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Old Jan 21, 2007, 5:36 PM   #1
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I just purchased a Canon PowerShot S3 IS as an upgarde to the A95 I had. So far I am pleased as it seems to have a few more features than my A95 had. I also like the general feel of it over the A95. But I digress...

One of my passions is visiting Walt Disney World and this passion combined with the love of my 10 month old son who will be making his first trip to WDW in about 3 weeks is what pushed me to find a better camera.

A general photography dummy, my desire has always been to set a camera on Auto and point-and-click my way to photographs. Since my son was born though I've been starting to get more interested in some ammature photography for scrapbooking his memories with wonderful shots. As such, I've found a few tutorial sites out there that have explained shutter speed, aperature and ISO to me in terms I understood a lot better than the camera manuals provided.

So... after all that babbling, let's get onto my question...

What I'm looking for is some suggestions on settings to take great shots at night around Disney to capture the lights on Main Street or on a specific ride/attraction.

Additionally I'd like some suggestions on how to best take photos inside of attractions using the lighting provided (i.e. theatrical lighting type situations) without the typical blurr problem found when trying to take a non-flash photo on "Auto". Anyone who's been to Disney knows that on almost every ride/attraction they allow photos... just not "flash photography". So I'd like to try to capture some shots of oh say the Carousel of Progress or Buzz Lightyear's Space Ranger Spin. (yes I know many of you have no idea what I'm talking about)

Thanks in advance for any suggestions!!
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Old Jan 22, 2007, 4:06 PM   #2
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Hard to say with your S3; possible w/a dSLR. Try it with your on board flash...

D50 w/18-70 Nikon DX

or w/o.. Nikon D50 w/18-70 DX

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Old Jan 23, 2007, 3:36 AM   #3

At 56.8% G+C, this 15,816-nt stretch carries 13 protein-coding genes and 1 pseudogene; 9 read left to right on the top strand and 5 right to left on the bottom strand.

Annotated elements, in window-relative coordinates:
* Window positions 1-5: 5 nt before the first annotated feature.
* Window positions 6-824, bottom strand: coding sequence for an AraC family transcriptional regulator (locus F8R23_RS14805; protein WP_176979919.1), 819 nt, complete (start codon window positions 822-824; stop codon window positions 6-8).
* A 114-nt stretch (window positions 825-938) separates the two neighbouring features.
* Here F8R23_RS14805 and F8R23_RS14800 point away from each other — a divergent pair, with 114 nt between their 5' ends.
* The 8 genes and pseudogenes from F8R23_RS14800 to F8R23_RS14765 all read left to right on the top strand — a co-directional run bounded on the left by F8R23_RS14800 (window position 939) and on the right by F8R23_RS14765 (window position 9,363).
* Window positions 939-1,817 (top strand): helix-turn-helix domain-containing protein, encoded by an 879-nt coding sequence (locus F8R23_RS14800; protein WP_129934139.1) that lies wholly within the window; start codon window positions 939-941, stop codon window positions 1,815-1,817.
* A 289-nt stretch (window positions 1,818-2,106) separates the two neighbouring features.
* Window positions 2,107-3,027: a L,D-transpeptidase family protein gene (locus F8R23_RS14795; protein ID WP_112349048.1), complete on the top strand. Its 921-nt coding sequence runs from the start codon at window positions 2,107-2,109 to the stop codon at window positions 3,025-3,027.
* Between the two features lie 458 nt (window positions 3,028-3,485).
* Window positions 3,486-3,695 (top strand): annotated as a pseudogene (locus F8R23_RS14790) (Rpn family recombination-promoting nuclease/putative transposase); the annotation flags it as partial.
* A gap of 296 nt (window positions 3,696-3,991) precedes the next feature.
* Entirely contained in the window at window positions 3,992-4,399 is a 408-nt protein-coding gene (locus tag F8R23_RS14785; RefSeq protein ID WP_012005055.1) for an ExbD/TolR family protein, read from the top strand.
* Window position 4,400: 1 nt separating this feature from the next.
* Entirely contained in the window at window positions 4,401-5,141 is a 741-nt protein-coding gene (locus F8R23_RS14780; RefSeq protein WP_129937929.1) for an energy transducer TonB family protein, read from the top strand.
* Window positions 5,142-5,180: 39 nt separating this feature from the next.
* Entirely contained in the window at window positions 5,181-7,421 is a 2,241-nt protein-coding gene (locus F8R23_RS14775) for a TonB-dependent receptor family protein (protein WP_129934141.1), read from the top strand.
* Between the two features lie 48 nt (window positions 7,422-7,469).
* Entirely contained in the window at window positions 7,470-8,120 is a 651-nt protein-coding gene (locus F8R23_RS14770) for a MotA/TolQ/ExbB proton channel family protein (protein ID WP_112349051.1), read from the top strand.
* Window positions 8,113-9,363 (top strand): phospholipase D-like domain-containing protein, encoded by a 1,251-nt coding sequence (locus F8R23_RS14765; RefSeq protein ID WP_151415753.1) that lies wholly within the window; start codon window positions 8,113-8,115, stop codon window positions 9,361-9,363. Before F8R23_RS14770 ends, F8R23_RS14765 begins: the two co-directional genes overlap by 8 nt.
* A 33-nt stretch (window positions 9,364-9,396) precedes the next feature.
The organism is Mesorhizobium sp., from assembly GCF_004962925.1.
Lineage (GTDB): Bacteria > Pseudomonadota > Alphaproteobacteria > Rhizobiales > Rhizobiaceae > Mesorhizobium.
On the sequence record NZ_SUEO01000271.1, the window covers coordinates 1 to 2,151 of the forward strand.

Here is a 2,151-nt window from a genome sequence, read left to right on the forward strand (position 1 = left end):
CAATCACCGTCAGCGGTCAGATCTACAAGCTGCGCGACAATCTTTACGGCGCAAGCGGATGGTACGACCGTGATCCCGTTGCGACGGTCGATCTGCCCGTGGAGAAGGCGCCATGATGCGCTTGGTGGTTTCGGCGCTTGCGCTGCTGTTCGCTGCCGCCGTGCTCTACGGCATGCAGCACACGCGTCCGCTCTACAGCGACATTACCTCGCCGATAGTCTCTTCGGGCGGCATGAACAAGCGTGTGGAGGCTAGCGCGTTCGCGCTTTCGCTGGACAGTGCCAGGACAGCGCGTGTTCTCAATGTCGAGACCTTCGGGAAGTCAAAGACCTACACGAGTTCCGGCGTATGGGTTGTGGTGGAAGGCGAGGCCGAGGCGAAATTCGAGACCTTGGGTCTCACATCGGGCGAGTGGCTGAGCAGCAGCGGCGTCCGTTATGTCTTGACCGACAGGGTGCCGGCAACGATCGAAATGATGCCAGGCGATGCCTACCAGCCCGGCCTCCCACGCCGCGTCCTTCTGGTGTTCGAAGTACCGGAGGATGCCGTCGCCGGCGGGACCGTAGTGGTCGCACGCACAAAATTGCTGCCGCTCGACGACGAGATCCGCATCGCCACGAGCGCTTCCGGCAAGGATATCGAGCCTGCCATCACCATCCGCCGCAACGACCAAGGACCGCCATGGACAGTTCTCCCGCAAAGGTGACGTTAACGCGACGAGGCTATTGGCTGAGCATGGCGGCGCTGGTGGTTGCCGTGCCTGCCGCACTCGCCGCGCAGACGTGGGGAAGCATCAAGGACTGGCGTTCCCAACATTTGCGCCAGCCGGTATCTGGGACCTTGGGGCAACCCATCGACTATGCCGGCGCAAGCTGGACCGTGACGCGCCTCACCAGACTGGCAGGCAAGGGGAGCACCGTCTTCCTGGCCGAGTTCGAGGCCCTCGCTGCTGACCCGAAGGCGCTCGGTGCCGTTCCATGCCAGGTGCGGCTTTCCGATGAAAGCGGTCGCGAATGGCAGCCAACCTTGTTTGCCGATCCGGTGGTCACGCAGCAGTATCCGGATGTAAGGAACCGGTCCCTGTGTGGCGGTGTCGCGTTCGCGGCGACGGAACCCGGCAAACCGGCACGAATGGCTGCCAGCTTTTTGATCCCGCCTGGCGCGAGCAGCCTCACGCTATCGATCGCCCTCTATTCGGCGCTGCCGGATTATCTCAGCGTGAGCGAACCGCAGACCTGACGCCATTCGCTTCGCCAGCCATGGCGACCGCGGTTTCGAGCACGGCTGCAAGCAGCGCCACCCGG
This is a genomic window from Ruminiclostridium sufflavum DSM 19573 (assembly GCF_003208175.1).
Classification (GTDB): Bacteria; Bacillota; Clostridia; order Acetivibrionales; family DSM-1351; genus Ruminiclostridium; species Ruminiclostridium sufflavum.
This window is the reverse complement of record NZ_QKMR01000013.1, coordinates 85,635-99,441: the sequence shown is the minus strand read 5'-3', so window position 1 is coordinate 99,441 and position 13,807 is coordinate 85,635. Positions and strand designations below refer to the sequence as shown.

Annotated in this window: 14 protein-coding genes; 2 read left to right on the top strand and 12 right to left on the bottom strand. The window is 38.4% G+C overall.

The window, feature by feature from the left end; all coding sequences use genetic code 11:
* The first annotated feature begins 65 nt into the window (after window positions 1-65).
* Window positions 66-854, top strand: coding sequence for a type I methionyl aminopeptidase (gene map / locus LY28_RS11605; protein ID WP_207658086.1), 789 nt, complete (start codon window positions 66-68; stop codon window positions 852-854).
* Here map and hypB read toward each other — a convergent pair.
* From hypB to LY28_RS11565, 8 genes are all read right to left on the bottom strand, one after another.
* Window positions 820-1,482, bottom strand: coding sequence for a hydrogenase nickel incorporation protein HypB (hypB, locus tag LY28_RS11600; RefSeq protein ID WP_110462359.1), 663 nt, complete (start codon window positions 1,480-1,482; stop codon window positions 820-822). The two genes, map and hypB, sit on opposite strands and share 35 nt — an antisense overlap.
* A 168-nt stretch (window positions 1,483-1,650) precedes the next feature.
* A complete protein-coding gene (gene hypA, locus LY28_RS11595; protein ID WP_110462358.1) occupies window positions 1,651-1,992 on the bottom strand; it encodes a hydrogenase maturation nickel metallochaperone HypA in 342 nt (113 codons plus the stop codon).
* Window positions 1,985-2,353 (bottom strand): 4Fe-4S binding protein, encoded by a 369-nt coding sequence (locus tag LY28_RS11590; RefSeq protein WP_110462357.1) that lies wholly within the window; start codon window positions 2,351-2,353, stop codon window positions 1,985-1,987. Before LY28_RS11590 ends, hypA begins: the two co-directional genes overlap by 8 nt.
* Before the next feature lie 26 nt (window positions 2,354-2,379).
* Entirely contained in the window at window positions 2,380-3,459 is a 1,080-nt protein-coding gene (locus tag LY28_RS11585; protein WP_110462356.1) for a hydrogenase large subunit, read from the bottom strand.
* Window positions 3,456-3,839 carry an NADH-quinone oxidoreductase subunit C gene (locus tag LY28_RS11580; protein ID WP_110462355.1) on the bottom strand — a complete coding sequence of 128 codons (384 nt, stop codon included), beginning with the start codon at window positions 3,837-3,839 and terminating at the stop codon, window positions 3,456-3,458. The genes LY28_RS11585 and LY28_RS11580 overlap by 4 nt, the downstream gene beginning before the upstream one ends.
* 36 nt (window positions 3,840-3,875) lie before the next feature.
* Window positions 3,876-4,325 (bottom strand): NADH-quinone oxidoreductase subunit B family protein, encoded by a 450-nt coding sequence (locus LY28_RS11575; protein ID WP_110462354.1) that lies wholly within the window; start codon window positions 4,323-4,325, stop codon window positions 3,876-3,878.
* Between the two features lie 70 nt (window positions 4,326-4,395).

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well, with your S3, i would say test and see how different settings work/act in different ambient lighting.

Along with Auto mode, settings like 'High ISO' or 'ISO 800' or 'Night Snapshot' shooting mode should help. Knowing their differences/similarities will help you decide which settings (or combinations) you should choose in different situations.

Also, try different Exposure modes of your camera like Shutter Speed Priority or Aperture Priority. I usually use aperture priority.

If at all possible, use a tripod, if not, then a monopod.
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Old Jan 23, 2007, 9:32 AM   #4
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there are 2 parts to the question:

Part 1:shots of lights outdoors:

the best results in this situation require long exposures (possibly a second or more)at low ISO values. The best way to get those is a tripod - but that's not very practical in your case - not sure your family wants you lugging around a tripod (or even a monopod). If that's the case, the next idea is to see if there is something you can set the camera on - a wall or whatever - then simply use the camera's timer to take the photo. If that isn't possible the next best thing is to brace your arms against something for stability - a wall, tree or other non-moving object and use the IS in the camera to it's best advantage.

You can try modes like night scene if you like - I'm not that familiar with them as I shoot in Aperture priority or Manual mode. So, I'll throw this out as a suggestion - IF there are no people in the photo (i.e. you're not trying to take a photo of your family with the lights as a backdrop) then put the camera in aperture priority mode, set ISO to 200 and aperture to f8 and try the shot - the camera will select the shutter speed to properly expose the shot (well, what it thinks is proper anyway). Review the shot - if you like it, good. If you don't like it because it's too dark, dial in a positive Exposure Compensation (look in the manual for what this is). If you don't like it because it's too bright, dial in a negative exposure compensation.

The great thing about inanimate objects is they'll stay right where they are while you take 3 shots. And 3 is all it should really take.

If you want your family in front with all that as a backdrop, they'll need to keep very still (if you want the back to look good). If so, do everything the same as above except turn the flash on - the camera will expose the background just as it did before and the flash will expose your family. If you take a picture of your family in auto mode, the background will likely be dark since the camera is exposing for your family and knows the flash will fire (and of course the flash is not going to illuminate main street).

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Old Jan 24, 2007, 8:07 PM   #5
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Or...if you are using a good lens at a decent speed, you can shoot something like this out of your car window:

I shot this with a Minolta 70-210/f.4, Here's the Exif info:
112mm (in 35mm film)
1/40 sec, f/5.6
Mode: Av
Metering: Multi-segment
ISO: 400
White balance: Auto
Flash: Off
File size: 109KB
Image size: 650 x 500
Saturation: Normal
Sharpness: Normal
Contrast: Normal
Color profile: IEC 61966-2.1
Default RGB colour space - sRGB

Hard to beat good ISO performance of a DSLR....
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